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Ripples As Northern Coalition Asks Court To Exit South-East From Nigeria

Ripples As Northern Coalition Asks Court To Exit South-East From Nigeria

Ripples As Northern Coalition Asks Court To Exit South-East From Nigeria

Some members of the Coalition of Northern Groups have asked a Federal High Court in Abuja to compel the National Assembly to hasten the exit of the South East from Nigeria before concluding the ongoing constitutional amendment.



The plaintiffs, led by Nastura Ashir Shariff, Balarabe Rufa’I, Abdul-Aziz Sulaiman and Aminu Adam, in a supporting affidavit, said their action was informed by the need to contain violence and destruction being allegedly occasioned by the agitation for secession championed by the Indigenous People of Biafra (IPOB).

They said they did not want a repeat of the 1967 to 1970 civil war in Nigeria that cost the country millions of lives and property worth billions of naira.

The Attorney General of the Federation, the Senate president, the speaker of the House of Representatives and the National Asembly were listed as defendants in the suit.

In their reaction, lawyers from the South East, led by a Senior Advocate of Nigeria, Chuks Muoma, Ukpai Ukairo, Ebere Uzoatu and Obi Emuka, have applied to the court to join them as defendants in the suit.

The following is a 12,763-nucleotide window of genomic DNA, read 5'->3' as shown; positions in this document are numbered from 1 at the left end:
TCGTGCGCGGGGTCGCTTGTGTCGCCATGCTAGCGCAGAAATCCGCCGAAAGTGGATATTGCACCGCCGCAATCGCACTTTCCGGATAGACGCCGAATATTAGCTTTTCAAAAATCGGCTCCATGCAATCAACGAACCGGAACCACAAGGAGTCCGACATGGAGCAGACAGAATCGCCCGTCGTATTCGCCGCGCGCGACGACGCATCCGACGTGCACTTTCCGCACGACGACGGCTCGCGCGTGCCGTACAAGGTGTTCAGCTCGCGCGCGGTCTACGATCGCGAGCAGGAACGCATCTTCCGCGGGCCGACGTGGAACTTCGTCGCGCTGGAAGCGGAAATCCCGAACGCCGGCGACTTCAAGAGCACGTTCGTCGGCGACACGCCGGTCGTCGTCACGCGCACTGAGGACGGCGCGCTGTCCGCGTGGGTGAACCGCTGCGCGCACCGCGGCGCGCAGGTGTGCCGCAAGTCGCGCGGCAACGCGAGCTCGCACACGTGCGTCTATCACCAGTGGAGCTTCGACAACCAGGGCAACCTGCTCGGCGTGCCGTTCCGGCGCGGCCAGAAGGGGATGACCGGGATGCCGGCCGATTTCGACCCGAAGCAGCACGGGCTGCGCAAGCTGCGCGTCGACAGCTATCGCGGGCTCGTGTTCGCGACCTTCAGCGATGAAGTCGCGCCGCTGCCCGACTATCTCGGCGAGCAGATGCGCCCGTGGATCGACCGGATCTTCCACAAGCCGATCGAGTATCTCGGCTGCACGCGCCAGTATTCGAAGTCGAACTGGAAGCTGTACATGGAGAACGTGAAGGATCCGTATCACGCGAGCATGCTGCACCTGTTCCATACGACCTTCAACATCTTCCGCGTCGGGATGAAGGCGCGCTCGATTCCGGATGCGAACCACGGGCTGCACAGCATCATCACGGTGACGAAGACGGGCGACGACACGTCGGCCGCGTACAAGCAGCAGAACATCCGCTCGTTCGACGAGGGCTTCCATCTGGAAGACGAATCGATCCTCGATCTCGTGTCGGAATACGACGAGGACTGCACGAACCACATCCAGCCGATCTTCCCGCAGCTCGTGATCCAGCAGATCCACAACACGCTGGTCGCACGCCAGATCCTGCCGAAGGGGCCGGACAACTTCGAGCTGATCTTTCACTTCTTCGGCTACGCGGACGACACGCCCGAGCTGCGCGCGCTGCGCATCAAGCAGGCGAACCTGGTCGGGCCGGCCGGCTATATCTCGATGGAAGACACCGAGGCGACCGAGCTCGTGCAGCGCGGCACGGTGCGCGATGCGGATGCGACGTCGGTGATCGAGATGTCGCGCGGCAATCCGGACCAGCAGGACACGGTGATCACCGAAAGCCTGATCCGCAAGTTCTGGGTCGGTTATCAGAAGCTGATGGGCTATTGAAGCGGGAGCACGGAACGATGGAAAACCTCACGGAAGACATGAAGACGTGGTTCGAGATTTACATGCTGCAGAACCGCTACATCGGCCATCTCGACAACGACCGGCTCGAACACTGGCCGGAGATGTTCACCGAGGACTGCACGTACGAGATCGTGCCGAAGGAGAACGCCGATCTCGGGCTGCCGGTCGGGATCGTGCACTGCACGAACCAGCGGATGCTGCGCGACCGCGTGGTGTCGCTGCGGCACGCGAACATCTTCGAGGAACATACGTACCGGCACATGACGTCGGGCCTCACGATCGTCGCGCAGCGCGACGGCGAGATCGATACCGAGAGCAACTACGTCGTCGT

They are asking for order of the court to allow them join in the suit as representatives of the people of the south eastern region.

In their application for joinder filed by Victor Onweremadu in Abuja Monday, they said the case of the Northern elders seeking the exit of South East from Nigeria had the capability to shape the life of the generation of Igbo people.

The motion on notice for the joinder request was brought pursuant to order 9 rule 5 and order 26 rule 2 of the federal high court civil procedure rule 2019.

The Igbo lawyers said they had interest to protect in the suit, hence, their request to be made defendants.


In their 12-paragraph affidavit in support of their application, the lawyers said the northern groups, in their suit, did not think it necessary to join the people of South East or their representatives to enable the court hear from them.


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